Twenty years after the Soviet Union collapsed, Vladimir Putin, the Russian prime minister, may not, as is sometimes alleged, be trying to recreate it. But he is pursuing a different project – to build a “quasi-European Union” out of former Soviet states.
A customs union he launched a year ago between Russia, Belarus and Kazakhstan has already removed tariffs and customs controls along the three states’ internal borders.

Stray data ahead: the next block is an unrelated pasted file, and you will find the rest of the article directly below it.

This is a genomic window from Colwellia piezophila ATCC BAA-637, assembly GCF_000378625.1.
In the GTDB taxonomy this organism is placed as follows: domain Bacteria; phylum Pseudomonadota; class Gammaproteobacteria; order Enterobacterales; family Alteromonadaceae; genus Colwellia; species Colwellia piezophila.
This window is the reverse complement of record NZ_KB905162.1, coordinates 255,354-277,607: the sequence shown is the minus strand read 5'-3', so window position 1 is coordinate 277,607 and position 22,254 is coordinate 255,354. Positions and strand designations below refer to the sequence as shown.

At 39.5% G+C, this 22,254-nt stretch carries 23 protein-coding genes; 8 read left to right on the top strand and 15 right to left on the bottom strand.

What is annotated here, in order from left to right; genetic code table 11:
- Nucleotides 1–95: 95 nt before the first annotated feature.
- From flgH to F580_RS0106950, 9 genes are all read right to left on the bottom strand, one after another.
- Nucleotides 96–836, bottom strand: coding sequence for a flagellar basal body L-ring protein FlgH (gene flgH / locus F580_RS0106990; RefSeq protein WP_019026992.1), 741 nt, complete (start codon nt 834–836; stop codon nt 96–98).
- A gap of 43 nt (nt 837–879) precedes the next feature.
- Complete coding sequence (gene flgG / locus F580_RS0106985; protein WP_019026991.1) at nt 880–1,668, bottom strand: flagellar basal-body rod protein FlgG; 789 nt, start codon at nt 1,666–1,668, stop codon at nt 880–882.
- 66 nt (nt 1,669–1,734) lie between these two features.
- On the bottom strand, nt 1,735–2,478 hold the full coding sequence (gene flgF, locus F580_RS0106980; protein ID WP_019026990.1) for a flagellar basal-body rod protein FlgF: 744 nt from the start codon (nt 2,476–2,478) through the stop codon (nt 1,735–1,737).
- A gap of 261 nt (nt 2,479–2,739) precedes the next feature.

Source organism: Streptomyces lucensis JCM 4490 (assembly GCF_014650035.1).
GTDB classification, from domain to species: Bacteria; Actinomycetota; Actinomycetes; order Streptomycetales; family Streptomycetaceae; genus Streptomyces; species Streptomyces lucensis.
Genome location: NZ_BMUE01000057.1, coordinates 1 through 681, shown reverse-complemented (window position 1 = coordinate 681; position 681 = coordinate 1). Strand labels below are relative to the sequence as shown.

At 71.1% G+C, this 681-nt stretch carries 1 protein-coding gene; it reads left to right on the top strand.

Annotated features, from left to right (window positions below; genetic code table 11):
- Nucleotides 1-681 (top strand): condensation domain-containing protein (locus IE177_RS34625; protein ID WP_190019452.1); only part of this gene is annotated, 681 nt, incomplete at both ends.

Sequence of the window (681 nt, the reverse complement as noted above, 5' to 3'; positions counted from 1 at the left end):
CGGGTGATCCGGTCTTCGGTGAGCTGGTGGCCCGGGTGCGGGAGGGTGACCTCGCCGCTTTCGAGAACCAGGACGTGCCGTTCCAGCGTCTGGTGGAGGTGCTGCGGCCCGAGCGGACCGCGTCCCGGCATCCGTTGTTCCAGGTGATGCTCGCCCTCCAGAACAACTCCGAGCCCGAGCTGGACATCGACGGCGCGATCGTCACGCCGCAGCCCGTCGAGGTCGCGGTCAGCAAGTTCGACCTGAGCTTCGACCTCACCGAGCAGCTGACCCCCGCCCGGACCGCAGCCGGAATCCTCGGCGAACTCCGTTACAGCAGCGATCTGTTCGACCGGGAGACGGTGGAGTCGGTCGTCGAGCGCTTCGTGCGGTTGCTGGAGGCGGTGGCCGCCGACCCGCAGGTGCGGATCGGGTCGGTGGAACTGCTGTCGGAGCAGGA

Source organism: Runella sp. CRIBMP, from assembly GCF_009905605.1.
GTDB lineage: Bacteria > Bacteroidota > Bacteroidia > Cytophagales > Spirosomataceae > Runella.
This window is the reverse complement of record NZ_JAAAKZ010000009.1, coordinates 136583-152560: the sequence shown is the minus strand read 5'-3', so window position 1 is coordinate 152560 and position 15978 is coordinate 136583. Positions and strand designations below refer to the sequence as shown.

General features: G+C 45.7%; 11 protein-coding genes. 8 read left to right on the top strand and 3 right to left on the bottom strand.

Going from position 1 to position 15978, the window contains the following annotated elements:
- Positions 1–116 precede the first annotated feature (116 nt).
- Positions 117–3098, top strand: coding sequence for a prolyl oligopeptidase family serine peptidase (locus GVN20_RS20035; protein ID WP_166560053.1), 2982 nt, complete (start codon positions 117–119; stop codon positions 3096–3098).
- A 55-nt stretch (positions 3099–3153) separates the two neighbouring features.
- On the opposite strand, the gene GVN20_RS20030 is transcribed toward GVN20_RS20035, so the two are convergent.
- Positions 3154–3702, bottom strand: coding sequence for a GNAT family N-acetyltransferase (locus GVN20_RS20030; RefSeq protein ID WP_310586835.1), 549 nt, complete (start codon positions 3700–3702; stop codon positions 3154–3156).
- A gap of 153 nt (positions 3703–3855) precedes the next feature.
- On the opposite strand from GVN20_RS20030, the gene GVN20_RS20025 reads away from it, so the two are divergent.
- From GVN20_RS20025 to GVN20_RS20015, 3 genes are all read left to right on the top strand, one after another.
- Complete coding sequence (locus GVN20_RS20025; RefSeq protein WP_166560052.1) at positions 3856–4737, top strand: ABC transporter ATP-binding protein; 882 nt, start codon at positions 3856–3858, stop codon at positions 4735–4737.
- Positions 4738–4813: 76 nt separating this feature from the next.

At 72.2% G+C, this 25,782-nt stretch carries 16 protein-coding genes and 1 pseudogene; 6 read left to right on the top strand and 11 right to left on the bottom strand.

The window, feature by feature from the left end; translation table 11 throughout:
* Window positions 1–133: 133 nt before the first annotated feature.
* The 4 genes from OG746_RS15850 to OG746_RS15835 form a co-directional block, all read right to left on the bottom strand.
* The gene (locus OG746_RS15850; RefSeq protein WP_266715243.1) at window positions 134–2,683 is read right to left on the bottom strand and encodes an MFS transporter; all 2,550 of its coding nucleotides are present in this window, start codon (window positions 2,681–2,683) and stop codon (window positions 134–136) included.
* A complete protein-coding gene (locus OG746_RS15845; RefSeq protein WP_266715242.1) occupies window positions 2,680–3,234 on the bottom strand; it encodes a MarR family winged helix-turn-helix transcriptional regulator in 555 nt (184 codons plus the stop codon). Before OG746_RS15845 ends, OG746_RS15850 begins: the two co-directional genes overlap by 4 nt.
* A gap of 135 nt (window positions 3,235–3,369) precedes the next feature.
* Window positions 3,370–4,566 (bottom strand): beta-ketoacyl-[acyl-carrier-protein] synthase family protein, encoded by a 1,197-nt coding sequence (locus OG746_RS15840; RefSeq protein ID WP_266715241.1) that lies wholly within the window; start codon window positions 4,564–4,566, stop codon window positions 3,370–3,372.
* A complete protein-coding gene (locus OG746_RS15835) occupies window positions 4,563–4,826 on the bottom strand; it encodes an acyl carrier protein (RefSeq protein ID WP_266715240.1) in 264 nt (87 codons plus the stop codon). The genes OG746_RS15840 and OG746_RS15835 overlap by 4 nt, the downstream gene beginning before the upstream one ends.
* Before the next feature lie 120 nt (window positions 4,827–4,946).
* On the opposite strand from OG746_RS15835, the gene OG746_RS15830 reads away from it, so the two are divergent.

Come January this is due to expand into a “common economic space”, ensuring free movement of goods, services and capital across a single market of 165m people – 60 per cent of the former Soviet population.
At a Moscow summit this month, prime ministers of the three states set an even more ambitious target – turning the grouping into a “Eurasian economic union” by 2013. There is even talk, down the line, of a common currency.